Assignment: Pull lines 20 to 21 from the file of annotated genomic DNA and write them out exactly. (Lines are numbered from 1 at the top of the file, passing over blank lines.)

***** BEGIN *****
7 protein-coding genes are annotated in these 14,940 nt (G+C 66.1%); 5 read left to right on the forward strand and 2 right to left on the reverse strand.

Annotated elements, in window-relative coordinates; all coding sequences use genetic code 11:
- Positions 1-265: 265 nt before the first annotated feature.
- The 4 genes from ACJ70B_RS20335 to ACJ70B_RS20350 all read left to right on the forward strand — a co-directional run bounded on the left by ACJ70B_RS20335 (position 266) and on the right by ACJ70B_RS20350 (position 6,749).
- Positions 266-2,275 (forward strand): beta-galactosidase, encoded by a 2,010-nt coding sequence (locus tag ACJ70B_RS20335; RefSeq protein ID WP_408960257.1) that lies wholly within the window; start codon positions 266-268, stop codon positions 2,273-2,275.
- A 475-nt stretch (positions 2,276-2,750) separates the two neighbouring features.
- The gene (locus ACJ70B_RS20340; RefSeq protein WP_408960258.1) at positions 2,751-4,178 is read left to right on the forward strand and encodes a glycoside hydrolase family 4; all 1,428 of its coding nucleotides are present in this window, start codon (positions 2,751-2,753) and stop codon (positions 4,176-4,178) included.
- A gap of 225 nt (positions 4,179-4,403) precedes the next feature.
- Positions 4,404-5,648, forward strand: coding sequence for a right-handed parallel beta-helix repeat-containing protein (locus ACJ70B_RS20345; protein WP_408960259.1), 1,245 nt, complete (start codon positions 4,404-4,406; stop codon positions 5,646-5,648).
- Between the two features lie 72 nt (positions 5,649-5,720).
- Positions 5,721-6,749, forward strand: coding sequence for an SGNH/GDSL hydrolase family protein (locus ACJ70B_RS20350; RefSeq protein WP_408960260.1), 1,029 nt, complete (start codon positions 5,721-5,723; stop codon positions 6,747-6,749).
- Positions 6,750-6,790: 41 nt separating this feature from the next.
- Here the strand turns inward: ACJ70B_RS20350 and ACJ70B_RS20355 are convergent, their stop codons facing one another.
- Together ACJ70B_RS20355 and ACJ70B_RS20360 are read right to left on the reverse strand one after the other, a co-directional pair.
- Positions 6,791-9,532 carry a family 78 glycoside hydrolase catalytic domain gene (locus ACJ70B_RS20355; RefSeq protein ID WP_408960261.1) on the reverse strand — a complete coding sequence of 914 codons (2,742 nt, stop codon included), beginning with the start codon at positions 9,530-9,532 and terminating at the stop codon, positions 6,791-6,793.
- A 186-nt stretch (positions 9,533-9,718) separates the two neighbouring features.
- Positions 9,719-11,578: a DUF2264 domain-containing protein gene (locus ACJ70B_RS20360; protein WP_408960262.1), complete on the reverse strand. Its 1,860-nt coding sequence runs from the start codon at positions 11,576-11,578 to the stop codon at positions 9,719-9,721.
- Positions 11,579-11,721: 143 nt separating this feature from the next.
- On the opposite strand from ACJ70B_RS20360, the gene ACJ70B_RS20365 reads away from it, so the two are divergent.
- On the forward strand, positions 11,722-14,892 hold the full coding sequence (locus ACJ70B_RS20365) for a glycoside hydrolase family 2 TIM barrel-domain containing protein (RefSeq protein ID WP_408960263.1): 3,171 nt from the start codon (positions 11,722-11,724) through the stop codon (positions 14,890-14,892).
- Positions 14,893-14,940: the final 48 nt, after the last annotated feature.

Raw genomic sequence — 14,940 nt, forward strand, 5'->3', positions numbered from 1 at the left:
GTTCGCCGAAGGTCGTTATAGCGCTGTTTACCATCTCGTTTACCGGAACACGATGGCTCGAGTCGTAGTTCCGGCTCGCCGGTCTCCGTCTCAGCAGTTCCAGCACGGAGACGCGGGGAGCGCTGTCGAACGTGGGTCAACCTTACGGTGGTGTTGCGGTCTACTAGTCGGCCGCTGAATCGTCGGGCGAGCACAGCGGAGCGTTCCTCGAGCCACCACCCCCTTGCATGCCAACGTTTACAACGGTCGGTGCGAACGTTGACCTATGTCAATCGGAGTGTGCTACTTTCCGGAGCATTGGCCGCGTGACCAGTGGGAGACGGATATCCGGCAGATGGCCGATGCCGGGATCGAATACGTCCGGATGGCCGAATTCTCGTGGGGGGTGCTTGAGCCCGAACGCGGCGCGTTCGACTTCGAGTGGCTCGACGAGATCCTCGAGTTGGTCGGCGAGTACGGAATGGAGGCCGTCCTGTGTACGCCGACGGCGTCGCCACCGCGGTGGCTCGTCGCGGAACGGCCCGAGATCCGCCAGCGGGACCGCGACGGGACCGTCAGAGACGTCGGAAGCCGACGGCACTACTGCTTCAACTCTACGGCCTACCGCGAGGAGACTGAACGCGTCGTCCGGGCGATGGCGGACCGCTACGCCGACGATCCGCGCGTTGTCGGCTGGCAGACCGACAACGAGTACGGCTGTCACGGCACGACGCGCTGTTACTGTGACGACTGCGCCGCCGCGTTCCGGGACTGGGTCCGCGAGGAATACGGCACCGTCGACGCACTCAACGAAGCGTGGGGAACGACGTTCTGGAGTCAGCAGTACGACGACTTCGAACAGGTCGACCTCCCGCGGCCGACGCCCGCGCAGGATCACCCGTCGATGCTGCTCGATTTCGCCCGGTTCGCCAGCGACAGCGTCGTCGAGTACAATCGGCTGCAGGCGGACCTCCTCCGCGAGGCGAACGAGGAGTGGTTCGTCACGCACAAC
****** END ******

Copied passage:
- On the forward strand, positions 11,722-14,892 hold the full coding sequence (locus ACJ70B_RS20365) for a glycoside hydrolase family 2 TIM barrel-domain containing protein (RefSeq protein ID WP_408960263.1): 3,171 nt from the start codon (positions 11,722-11,724) through the stop codon (positions 14,890-14,892).
- Positions 14,893-14,940: the final 48 nt, after the last annotated feature.